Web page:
Framework for Implementation

At a Glance

Key Resources

Topic Briefing

Depending on the situation, the type of policy needed to encourage the building of ICT infrastructure for shared use will vary. A Framework to Approach Shared Use of Mining-Related Infrastructure details the regulatory frameworks that are needed to support certain ICT-related synergies with the mining sector.

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The preconditions and key considerations for various regulatory frameworks are described below.

Cross-Cutting Regulatory Preconditions in Shared Use

To allow for shared use, there is a need for a clear and sound legal framework supporting public-private collaboration around infrastructure investment, authorizing private sector participation in the delivery of infrastructure services, and stipulating fair and anti-discriminatory open access. Creating an independent regulatory body is also considered best practice. This body can act as an ad hoc (perhaps international) expert committee if there are not enough resources to have a standing body. In this context, it is advisable to have a contractual regime authorizing long-term agreements. As with the other shared use arrangements, extractive projects can be leveraged by serving as anchor demand for an infrastructure provider. Having a long-term agreement with an extractive project under the form of a take-or-pay agreement, for instance, will make the infrastructure project bankable by providing guaranteed revenue to the infrastructure provider. The regulator must manage risks, monitor contractual obligations with telecommunications companies, and effectively regulate access.

Open Access Policy

 A policy of open access—available on transparent, nondiscriminatory terms, and at fair prices—is a necessary precondition for sharing infrastructure. In the context of open access, an important challenge faced by regulators is maintaining both the competitiveness of the market and the incentives for investment in new infrastructure. The extractive companies that build the infrastructure may reduce future investment in additional capacity if the returns they receive from opening their facilities to telecommunications service providers are low, particularly in remote areas where the economic rationale for building additional infrastructure is weak. However, if access prices are high, telecommunications service providers will either not enter the market or will choose to install their own networks, resulting in inefficient duplication of infrastructure. Governments can address these issues by implementing a regime in which other companies seeking to access the infrastructure can do so on reasonable terms. The best solution is often a light-touch regulatory approach, which lets the parties negotiate first, and where the regulator steps in only in case of disagreement.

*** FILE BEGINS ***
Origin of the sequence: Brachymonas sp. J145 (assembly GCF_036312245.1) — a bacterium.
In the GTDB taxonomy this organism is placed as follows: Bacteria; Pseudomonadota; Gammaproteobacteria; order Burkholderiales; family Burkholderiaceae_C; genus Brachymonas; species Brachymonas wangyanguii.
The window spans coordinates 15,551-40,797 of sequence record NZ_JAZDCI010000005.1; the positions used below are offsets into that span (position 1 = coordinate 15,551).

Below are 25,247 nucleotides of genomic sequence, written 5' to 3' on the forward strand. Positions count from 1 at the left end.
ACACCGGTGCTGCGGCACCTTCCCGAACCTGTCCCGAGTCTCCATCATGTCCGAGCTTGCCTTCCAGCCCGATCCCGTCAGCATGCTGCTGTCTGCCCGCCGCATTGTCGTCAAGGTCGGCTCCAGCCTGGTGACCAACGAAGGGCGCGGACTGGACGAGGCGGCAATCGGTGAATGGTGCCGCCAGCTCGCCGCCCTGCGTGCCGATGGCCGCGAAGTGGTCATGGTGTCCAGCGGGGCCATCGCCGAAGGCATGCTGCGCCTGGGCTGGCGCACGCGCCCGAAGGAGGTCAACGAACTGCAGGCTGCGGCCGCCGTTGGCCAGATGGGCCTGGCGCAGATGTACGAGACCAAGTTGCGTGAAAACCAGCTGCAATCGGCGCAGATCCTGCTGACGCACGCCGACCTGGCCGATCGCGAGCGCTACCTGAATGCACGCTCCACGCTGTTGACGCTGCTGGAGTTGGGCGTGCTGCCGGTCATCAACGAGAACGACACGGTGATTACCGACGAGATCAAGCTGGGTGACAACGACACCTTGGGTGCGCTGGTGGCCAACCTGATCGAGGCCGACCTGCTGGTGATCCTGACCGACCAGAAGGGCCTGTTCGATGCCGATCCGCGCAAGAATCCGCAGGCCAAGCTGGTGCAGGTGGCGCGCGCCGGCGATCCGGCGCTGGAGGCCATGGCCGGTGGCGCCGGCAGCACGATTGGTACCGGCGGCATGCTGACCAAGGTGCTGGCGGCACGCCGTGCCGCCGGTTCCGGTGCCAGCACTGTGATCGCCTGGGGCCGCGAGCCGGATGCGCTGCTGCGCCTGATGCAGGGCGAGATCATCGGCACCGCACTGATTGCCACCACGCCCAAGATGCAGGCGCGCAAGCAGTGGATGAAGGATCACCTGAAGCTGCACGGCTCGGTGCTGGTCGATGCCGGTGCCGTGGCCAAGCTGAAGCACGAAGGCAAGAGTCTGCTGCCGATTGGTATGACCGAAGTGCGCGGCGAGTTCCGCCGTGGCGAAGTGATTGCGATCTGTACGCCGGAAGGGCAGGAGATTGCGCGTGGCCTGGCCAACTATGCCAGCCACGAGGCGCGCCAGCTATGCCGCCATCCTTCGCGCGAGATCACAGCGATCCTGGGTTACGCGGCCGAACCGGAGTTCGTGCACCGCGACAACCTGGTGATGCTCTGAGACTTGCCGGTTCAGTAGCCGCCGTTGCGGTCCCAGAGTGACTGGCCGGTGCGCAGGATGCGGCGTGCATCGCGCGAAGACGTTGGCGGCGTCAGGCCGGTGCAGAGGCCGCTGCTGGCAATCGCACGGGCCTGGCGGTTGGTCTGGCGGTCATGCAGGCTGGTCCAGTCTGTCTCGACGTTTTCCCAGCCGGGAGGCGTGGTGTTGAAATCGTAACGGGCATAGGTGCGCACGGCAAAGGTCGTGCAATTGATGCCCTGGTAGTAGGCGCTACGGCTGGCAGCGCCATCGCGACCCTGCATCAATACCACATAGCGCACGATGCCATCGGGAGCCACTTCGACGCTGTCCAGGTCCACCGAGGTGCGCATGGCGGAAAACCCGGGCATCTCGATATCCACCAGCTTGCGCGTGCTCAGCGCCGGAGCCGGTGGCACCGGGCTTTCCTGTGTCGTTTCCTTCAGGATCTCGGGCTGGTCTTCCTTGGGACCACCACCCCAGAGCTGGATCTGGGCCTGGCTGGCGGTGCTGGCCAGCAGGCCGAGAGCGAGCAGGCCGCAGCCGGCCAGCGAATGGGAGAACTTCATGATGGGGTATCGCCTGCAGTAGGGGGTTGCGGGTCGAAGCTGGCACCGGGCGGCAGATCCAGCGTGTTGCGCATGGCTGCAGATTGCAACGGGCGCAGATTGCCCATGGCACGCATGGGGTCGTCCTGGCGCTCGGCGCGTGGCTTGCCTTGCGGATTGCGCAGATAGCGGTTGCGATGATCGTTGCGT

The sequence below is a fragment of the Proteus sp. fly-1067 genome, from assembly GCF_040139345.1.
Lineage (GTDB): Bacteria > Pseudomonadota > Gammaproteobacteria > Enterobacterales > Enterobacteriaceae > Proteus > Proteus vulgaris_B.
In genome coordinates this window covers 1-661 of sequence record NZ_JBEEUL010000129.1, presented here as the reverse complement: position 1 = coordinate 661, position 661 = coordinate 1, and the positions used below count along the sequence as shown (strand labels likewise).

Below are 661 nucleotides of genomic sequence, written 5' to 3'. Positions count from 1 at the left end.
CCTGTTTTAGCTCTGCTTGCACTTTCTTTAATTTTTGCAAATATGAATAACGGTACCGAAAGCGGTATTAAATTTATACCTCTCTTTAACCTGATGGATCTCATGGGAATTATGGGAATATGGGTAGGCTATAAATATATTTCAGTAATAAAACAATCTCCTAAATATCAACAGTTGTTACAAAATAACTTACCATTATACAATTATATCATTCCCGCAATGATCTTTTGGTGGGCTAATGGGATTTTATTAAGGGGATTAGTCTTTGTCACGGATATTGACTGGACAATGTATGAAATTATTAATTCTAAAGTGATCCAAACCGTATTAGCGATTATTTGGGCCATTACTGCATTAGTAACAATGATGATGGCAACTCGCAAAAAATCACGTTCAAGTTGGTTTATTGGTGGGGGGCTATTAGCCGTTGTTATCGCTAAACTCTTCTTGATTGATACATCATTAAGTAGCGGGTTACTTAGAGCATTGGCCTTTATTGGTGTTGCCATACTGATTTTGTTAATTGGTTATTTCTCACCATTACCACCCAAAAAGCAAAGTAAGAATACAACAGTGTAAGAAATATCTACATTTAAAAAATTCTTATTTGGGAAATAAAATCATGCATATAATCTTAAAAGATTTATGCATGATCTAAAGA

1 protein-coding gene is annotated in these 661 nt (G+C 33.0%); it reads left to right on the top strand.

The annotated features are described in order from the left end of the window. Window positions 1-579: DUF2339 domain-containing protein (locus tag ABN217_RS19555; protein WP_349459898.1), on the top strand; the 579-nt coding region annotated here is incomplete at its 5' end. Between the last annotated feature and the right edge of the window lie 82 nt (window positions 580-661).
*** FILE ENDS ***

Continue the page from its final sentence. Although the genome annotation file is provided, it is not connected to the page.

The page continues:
Licensing Facilitation

Efficient, clear, affordable and flexible licensing processes are important to allow and incentivize extractive companies to expand ICT services beyond the scope of their main activities. The categorization of licenses can impact incentives significantly. Traditional licensing has typically required separate licenses for different technologies as well as for different types of services. To increase efficiency and incentives for companies, governments are increasingly allowing flexible use, particularly through technical and service rules by adopting technology and service neutrality. To increase flexibility in the licensing process, regulators have also begun to adopt more unified frameworks to reduce the number of authorizations needed to carry out several activities (mobile phones, Internet, broadcasting, etc.). If it becomes clear that licensing is a barrier to leveraging extractive operations’ ICT infrastructure, regulatory agencies may consider a license exemption in certain cases.

Infrastructure Sharing Framework

Infrastructure sharing can be incentivized in a number of ways:

  • Efficient use of resources: Towers, ducts, and rights of way can be shared for installations that serve a similar purpose, allowing for optimal use. Regulators could increase incentives for additional investment in infrastructure by making such resources and rights of way readily available, especially on public property. They might require measures such as limiting the fees charged and simplifying the legal process involved. The coordination of resources can thus avoid duplication and wastage of capital expenditure. For an example, see Section 41 of Liberia’s Telecommunications Act of 2007 on co-location.


  • Access to passive infrastructure: It is possible for regulators to instate formal rights that allow carriers to access passive infrastructure owned by a noncarrier. For instance, if an extractive company, or the owner       of a mining railroad or a petroleum pipeline, is not a licensed carrier, then a carrier may use its infrastructure to add optical fiber at a lower cost. This might make the realization of synergies between the extractive companies and service providers clearer. For an example, see Part 20A of the Telecommunications Act of Australia. 
  • Transparent processes: Market players need to know what is available for sharing under clearly established terms and conditions to be able to work on synergies and mutually beneficial arrangements. Regulators could require online publication of the details of existing and future infrastructure installations available for sharing.Transparency could be facilitated by the creation of an institutions that would act as a one-stop shop for infrastructure sharing to promote the coordination of civil works between telecommunications companies, as well as between telecommunications companies and utilities/extractive-related construction companies.

For an example, see the case of Poland, which developed a centralized portal.